The unpredictable and volatile economic context, ever-changing demography, explosion of technology, and rapid disruptive health delivery models are only a few of the factors characterizing the constant flux permeating the health care system. Nurse leaders and educators have responded by modifying and adapting curricula, adding other and higher academic degrees, and embracing new learning platforms and approaches. Yet, these educational initiatives continue to lag behind societal changes and result in corrective and reactive measures, rather than reflective and proactive transformations.
It is becoming necessary to shift the focus to the development of the individual student’s capacity to face the world’s complexity and remain truthful to the original intent of learning, namely, uncovering the nature of humans, society, and nursing practice. Some renowned nurse educators and educational leaders (Benner, Stephen, Leonard, & Day, 2010; Caputi, 2018; Carper, 1978; Doane & Brown, 2011; Forneris & Fey, 2018; Ironside, 2004; Tanner, 2004, 2006) pioneered the departure from a learning emphasis on what nurses do to what nurses become. To supplement attitudes that are by-products of knowledge and skills acquisition, they have proposed others that can be acquired through new relationships, teaching strategies, and content foci.
RELATIONSHIPS, STRATEGIES, CONTENT FOCI
To develop reflective practitioners who use metacognition to make meaning of their experiences, nursing educators are encouraged to redesign their learning-teaching approach. The educator joins the learner to co-create knowledge (Diekelmann, 2005; Diekelmann & Lampe, 2004; Eppich, Rethans, Teunissen, & Dornan, 2016; Levy, Thomas, Drago, & Rex, 2013). Forneris and Fey (2018) provide a structure composed of context, content, and course and recommend practical guidance to foster the constant dialogue between educators and learners and capture the learner’s unique thought processes and the rationales guiding their actions.
Doane and Brown (2011) concede that the defeat of current nursing education is rooted in its epistemological focus or what to know, in lieu of an ontological orientation that primarily focuses on developing the learner as a nurse. In this context, students are not slaves of knowledge. The authors propose strategies for nursing students to develop responsible, ethical, and competent attitudes toward filtering, synthesizing, adapting, and recreating knowledge to apply as they see fit. They also propose that nurses cultivate flexibility and receptiveness to change, uncertainty, and instability.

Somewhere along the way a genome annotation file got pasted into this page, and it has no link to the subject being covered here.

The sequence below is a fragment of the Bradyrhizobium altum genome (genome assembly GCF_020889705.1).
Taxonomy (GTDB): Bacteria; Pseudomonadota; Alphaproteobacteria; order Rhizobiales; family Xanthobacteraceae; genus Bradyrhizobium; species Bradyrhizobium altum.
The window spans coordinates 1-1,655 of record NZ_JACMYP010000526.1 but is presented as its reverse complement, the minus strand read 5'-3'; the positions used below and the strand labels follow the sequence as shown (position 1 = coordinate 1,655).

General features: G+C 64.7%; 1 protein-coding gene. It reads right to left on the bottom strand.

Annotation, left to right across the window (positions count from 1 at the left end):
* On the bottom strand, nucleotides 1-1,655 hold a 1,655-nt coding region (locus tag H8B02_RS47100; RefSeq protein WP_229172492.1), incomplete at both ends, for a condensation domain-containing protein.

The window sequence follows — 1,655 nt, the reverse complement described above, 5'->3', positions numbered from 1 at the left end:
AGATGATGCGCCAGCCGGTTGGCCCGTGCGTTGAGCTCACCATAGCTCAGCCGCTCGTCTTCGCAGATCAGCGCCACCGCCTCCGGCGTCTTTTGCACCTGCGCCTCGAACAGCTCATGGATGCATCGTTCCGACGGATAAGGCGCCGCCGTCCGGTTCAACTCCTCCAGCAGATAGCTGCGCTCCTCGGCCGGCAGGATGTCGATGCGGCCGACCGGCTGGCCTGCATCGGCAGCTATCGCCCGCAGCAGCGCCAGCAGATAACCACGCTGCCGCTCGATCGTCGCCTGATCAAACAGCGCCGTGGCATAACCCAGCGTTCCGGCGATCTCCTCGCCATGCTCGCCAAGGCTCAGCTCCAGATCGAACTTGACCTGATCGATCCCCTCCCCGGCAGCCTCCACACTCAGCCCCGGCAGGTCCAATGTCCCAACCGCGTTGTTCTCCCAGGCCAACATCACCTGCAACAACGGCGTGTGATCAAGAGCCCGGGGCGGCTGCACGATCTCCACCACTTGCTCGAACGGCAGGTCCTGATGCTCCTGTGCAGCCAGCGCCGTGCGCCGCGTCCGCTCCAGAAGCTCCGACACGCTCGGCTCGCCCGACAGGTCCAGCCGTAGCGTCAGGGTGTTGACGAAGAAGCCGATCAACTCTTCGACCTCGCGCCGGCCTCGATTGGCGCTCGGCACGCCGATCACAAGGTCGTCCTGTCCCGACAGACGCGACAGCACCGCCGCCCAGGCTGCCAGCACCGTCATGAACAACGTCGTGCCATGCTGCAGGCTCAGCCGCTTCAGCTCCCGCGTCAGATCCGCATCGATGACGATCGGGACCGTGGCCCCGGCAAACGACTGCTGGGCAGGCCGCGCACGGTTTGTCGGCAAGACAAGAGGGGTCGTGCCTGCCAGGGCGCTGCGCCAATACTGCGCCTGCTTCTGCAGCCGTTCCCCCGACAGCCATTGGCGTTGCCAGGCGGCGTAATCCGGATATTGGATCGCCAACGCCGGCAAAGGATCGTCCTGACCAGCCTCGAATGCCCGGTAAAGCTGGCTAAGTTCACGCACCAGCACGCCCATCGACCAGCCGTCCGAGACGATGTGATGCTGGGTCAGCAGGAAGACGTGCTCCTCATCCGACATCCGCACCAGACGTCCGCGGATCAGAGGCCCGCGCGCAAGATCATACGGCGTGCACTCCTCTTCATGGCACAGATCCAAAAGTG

Tanner (2004) supported Ironside’s (2004) proposition that nurse educators shift the focus of learning from imparting content to a more wholistic paradigm of engaging students in pondering the meaning of life and creating places for thinking about the meanings of the content being learned. In 2006, Tanner took the next logical step in her clinical judgment model, illustrating the stages of thinking as noticing, interpreting, responding, and reflecting.
To foster deliberate, responsible, and thoughtful critical thinking essential for nurses to be effective in their role, the Caputi model for teaching (Caputi, 2018) illustrates how clinical reasoning lies at the symbiotic point of the thinking stages (Tanner, 2006), the continuum of nursing experiences (Benner, 1984), and the acquisition of skills and strategies to develop critical thinking. Carper (1978) contends that it is aesthetic knowing that equips the nurse with the intellectual curiosity needed to become a certain kind of person who does certain kinds of things. In 2010, Benner et al. called for radical transformation of nursing education, reiterating the significance of aesthetic knowing in the nurse’s development of clinical and moral imagination. In this climate of knowledge explosion, they recommended the cultivation of students’ sense of saliency.
Doane and Brown (2011) concur that placing epistemology at the service of ontology calls for aesthetic elevation, development of human intuition, and recovery of one’s aptitudes. For example, a nurse educator can engage learners in the discussion of a case study and challenge them, based on the pathophysiology of the case, to deduct the aims of its management. With the boundaries of preexisting epistemological narratives removed, learners cease to be mere knowledge consumers and become partakers free to imagine, think their own thoughts, discover alternative perspectives, and create new paths.
ONTOLOGICAL ORIENTATION MODEL FOR RN-BSN EDUCATION
Epistemology refers to the nature of knowledge and ontology focuses on the nature of the learner’s development. The former targets “how” we know, and the latter targets “who” knows (Boersema, 2008; Dewitt, 2018). To enact and expand fundamental ontological principles, an RN-to-BSN program located in the mid-Atlantic region gives learners a place to translate and transcend their epistemological acquisition into human experiences and actions uniquely tailored to specific individuals and practice settings. Changed from a generic baccalaureate to an RN-to-BSN degree in 1997, this program equips learners with competencies that can ignite the habit of observing, inquiring, discovering, and creating projects to change patient outcomes. Program enrollment varies from 25 to 50 students and is managed by three full-time faculty and up to three adjunct faculty members. The curriculum, distributed within three semesters, was revised in 2015. Five stages of the ontological-driven learning process are enlisted in three interrelated courses in the program of study as exposure, inquiry, discovery, reflection, and evaluation.